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Glimpses From My Hajj Experience

(Part 1)

Glimpses From My Hajj Experience
I was happy. I felt peaceful, almost all the time. I had plenty of leisure to worship Allah, to read the Quran, or to just reflect.

Whoever performs Hajj for Allah’s pleasure and does not have sexual relations with his wife, and does not do evil or sins, then he will return (after Hajj free from all sins) as if he were born anew. (Bukhari 1521)

Have you ever witnessed the process of making raw iron pure?

A coarse, polluted piece of metal is heated red-hot and beaten repeatedly, and when it turns cool, the process is repeated until it attains the desired level of purity.

As the cycle of beating and heating continues, you see impurities slowly rise to the surface and flake away.

Hajj is like that. And I’m not exaggerating one bit when I say it. Those five days of camping were tough, really tough.

No wonder the Prophet (peace be upon him) said:

Perform Hajj and ‘Umrah, one after the other, for performing them one after the other removes poverty and sin as the bellows removes impurity from iron. (Ibn Majah V4, B25, no. 2887)

It’s true that most Muslims in the twenty-first century know nothing of the hardships of earlier pilgrims; those who would travel by sea or land from distant places (there are still some admirable people who walk to Makkah, balancing baskets on top of their heads that serve as their suitcases), and face risks of wealth and life en-route to Makkah; those who’d do tawaf in the harsh heat, walking barefoot on the burning sand, and sleep under a tree or a makeshift tent out of a torn cloak in Mina, and search for food in an unknown wilderness.

Read: My Own Hajj – A Lesson in Humility

My Experience

We don’t face these trials; but we have other hardships, hardships that spring out of the comfortable, luxurious, techy, couch-potato lives we live at home.

I’d never been camping in my life before I stayed in Mina on the 7th of Dhul Hijjah, 1435 AH. True, the tents had air-conditioners. Still, it was hot.

All my belongings amounted to the contents of a string bag. The mattress was half the size of a single bed, and the pillow the size of a regular cushion.

The food wasn’t at all what I was used to at home. I couldn’t charge my phone or tablet. And all I will say about the cleaning and washing facilities is that it was a nightmare.

And yet I was happy. I felt peaceful, almost all the time. I had plenty of leisure to worship Allah, to read the Quran, or to just reflect.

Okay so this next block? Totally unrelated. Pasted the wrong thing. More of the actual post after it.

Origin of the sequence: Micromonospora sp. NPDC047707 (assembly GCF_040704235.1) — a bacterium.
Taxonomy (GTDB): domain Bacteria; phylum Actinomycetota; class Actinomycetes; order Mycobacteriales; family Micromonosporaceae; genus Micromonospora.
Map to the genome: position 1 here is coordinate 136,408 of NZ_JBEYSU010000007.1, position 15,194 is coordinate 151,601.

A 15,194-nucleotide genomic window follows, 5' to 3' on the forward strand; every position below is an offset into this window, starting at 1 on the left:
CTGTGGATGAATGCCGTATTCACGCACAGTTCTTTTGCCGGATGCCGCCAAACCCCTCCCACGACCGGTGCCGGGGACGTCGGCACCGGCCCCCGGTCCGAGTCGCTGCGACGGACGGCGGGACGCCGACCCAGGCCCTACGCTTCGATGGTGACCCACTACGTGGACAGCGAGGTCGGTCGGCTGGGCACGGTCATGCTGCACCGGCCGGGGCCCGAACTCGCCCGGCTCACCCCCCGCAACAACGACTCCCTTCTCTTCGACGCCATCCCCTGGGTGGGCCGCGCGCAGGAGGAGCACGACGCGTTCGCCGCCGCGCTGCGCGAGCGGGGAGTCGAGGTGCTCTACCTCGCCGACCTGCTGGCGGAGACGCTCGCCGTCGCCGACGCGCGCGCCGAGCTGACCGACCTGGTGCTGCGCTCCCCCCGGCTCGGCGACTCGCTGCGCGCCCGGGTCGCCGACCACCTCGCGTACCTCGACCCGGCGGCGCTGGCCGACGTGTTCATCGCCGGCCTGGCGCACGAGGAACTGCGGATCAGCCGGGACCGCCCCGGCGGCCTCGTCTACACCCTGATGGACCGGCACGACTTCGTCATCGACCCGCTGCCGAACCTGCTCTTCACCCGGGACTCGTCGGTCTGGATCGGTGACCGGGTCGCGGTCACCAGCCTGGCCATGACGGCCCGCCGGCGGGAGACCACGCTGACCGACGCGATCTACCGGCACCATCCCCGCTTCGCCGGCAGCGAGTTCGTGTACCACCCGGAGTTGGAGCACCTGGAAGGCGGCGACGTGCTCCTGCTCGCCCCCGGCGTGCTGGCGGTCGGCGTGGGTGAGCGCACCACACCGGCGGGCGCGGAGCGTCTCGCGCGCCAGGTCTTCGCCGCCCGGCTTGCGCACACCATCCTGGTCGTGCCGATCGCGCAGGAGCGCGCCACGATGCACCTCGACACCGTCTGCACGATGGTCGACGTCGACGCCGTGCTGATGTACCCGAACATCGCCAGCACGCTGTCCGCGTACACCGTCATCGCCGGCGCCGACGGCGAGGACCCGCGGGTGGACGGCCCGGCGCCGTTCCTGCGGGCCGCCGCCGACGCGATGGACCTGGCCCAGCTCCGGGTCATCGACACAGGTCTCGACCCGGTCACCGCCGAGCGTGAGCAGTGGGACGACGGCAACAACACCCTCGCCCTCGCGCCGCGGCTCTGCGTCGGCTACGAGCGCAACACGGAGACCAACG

And it is He who spread the earth and placed therein firmly set mountains and rivers; and from all of the fruits He made therein two mates; He causes the night to cover the day. Indeed in that are signs for a people who reflect. (Quran 13:3)

Reflecting

This is one type of worship that modern life has made too difficult. It was easier for the desert Bedouin to reflect when he sat in front of the vast wilderness stretched in front of him, meeting the starry sky at the blurred horizon.

Nowadays we don’t have the leisure, or sometimes even the means, to get a glimpse of the sky. The luster of the stars has been eaten up by industrial pollutants clouding our heavens.

Indeed, in the creation of the heavens and the earth and the alternation of the night and the day are signs for those of understanding. Who remember Allah while standing or sitting or [lying] on their sides and reflect on the creation of the heavens and the earth, [saying], ‘Our Lord, You did not create this aimlessly; exalted are You [above such a thing]; then protect us from the punishment of the Fire…’ (3:190-191)

There at Hajj, I was forced to reflect. I had nothing else to do – no blinking devices, no blaring televisions, no nagging friends to distract me. I simply had nothing else to do. And the scenes around me stimulated reflection. They were drastically different from the usual scenes at home.

Read: 15 Spiritual Lessons From My First Hajj

A desert – I’d never seen a desert before that had only one ‘s’, and it was strange. Almost no houses, no plants, no animals – nothing for miles and miles. Only the pilgrims, their camps, and their gears.

Why did all these people, people from different corners of the world, leave their comfortable homes? Why were they here in this hot, hot desert?

Only to worship Allah. That one thing united the whole settlement despite our differences in age, language, race, color, everything.

We were all here for the same purpose. And every hardship we faced reminded us of that purpose. Every anomaly that hit our eyes or ears reminded us of that purpose. There just wasn’t any escape from that reminder.

We will show them Our signs in the horizons and within themselves until it becomes clear to them that it is the truth. But is it not sufficient concerning your Lord that He is, over all things, a Witness? (41:53)

Read part 2:

My Experience of Hajj: The Taste of Talbiyah


About Tabassum

Tabassum is a freelance writer and online Alimiyyah student at Al-Salam Institute, UK. 

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